Great content does nothing in the face of bad strategy — lessons from The Content Trap
Content is a curse. It causes you to think you can make what’s going to delight users. It causes you to ignore their contributions. It causes you to focus on your own content rather than how to get the best content in the world — content that anyone can make.
This is my attempt at synthesizing ideas and concepts from Bharat Anand’s excellent book The Content Trap. Errors in interpretation are my fault. Credit for the insights is entirely Bharat’s.
The Current Media Scenario
The content industry is characterised by cut-throat competition, worsening financial outlooks, a passive management response, and management disagreement on how to respond to changing dynamics.
Content companies face a two-fold challenge: how to get noticed in a world with staggering choice, and how to get paid. Regrettably, responses to these challenges tend to have 3 counter-productive expressions:
- Obsession with isolated triggers rather than recognizing conditions that make them spread
- Effort to preserve content at all costs, rather than seizing opportunities around it
- Search for quick wins and “best practices”, instead of first-principles and capacity building
Superior content is great. Superior strategy is better.
Great content — by itself — does not guarantee long-term success. Growth and innovation often come not from better content, but from effective strategy around it.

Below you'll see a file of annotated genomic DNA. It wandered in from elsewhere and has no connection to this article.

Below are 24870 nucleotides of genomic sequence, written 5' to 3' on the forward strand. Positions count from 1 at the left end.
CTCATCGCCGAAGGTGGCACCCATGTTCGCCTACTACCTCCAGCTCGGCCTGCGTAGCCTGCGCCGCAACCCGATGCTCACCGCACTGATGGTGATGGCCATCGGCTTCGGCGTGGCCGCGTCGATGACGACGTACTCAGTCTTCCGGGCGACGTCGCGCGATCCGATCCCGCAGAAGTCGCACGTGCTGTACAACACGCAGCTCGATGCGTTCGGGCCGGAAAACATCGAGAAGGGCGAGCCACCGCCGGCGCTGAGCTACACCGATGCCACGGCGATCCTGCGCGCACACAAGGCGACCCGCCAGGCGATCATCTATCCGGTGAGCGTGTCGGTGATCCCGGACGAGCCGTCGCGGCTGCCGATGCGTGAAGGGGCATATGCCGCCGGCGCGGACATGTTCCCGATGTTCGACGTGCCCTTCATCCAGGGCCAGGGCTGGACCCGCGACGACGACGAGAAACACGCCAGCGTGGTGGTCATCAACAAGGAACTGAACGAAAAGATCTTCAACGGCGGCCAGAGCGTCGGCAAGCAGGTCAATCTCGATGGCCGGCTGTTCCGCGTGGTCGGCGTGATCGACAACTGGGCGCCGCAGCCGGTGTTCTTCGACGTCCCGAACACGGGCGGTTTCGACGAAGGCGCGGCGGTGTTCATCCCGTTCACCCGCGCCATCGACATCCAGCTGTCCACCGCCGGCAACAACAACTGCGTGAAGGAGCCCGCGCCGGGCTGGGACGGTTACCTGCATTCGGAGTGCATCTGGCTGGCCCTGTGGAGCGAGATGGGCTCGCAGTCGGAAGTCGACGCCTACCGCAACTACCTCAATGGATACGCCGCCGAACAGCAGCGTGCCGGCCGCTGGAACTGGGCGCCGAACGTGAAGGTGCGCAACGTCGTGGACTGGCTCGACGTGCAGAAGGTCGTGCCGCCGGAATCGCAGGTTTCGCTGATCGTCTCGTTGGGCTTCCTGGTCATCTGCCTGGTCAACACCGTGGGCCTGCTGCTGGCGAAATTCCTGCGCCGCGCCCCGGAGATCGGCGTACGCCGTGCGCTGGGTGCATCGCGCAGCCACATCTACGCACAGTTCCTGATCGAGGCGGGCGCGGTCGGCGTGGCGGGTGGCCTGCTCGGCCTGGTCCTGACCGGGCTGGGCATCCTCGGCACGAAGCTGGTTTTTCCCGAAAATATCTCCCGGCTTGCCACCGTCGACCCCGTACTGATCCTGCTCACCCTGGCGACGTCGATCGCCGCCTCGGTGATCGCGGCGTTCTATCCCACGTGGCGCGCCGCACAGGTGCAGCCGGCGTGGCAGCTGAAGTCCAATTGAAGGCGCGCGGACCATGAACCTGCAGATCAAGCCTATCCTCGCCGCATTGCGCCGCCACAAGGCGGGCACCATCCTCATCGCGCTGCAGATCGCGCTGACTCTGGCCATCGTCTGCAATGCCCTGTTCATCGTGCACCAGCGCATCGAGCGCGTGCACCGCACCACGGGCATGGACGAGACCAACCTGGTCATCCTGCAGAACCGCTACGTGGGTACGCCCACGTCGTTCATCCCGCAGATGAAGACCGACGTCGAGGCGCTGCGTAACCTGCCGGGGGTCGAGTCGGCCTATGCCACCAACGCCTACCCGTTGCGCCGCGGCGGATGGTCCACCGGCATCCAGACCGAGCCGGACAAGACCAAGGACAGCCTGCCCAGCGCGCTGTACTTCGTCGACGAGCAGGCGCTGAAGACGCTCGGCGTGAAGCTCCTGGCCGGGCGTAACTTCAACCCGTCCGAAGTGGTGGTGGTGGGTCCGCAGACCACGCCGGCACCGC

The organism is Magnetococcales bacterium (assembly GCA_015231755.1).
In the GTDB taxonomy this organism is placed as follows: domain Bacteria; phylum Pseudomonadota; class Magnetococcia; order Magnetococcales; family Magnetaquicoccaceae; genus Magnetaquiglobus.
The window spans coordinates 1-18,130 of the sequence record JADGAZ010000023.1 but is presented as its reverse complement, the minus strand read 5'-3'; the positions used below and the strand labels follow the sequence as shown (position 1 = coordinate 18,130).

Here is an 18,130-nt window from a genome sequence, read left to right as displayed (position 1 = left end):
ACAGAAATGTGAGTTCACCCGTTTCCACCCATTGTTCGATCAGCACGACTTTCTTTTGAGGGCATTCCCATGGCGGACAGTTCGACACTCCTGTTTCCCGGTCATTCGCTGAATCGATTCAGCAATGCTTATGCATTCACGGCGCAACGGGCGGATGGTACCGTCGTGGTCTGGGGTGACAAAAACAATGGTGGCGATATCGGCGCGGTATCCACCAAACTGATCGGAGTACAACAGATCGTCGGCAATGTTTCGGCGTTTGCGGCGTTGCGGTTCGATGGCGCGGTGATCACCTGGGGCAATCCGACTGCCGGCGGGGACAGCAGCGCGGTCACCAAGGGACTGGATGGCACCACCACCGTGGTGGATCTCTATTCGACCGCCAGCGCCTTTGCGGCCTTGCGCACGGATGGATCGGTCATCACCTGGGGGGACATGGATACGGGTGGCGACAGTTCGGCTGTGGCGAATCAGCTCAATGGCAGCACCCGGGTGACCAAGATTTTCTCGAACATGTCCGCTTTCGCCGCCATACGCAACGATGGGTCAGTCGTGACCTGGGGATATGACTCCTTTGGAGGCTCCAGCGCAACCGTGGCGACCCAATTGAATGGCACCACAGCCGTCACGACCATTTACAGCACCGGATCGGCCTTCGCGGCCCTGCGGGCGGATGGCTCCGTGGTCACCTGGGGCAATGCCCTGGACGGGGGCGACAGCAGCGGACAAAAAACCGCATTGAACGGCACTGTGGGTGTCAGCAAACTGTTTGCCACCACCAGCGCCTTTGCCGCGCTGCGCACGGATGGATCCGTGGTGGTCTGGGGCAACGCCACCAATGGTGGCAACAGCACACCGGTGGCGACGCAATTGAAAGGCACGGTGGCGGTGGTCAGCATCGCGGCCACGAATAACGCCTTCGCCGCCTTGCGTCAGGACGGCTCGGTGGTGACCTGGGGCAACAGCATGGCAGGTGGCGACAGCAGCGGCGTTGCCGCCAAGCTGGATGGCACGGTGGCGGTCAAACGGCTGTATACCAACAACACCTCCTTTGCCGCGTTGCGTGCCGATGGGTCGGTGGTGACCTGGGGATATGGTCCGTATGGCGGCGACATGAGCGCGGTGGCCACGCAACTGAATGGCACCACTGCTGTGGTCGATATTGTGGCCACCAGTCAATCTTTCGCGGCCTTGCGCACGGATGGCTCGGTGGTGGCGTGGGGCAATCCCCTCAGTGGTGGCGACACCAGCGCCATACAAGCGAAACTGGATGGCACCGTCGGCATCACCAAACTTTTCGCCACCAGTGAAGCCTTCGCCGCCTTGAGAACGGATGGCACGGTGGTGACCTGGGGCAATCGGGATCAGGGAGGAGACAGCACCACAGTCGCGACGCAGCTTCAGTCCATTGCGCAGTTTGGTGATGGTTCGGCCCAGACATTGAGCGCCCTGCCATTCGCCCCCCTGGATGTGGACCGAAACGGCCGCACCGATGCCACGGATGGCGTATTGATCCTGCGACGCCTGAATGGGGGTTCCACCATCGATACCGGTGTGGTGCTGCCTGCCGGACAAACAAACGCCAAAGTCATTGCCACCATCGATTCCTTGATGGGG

It’s up to you to figure out what this strategy is. For publishers like The Economist, it is the provision of Status as a Service (“I am smart because I read the Economist”). For the New York Times, it is the provision of Virtue as a Service (“I help speak truth to power because I subscribe to the Times”). And for a platform like TikTok, it is Amusement as a Service (“I am not bored when sitting on the toilet because I can consume short videos”).
Content is important for each of the 3 examples described above. But strategy is what helps move companies from mere commodities to brands that consumers love.
Don’t just create great content. Think about the overarching strategy — think through how content fits in the larger narrative.
Getting Your Strategy Right
Get the functional (what will this content be used for), user (who consumes this content and what do they do with it) and product (how is this content consumed) connections around content right. To do this:
- Figure out which customers to go after and what they really want.
- Form a worldview about how customer behaviour is changing, but never start with your content while doing so. If you’re a content-creator, don’t start by understanding what you offer to users. Start with a view of how people are finding out about content, how they’re using content, and how they’re buying products related to your content.
- Figure out what to offer users in a way that matches their behaviour with your unique capabilities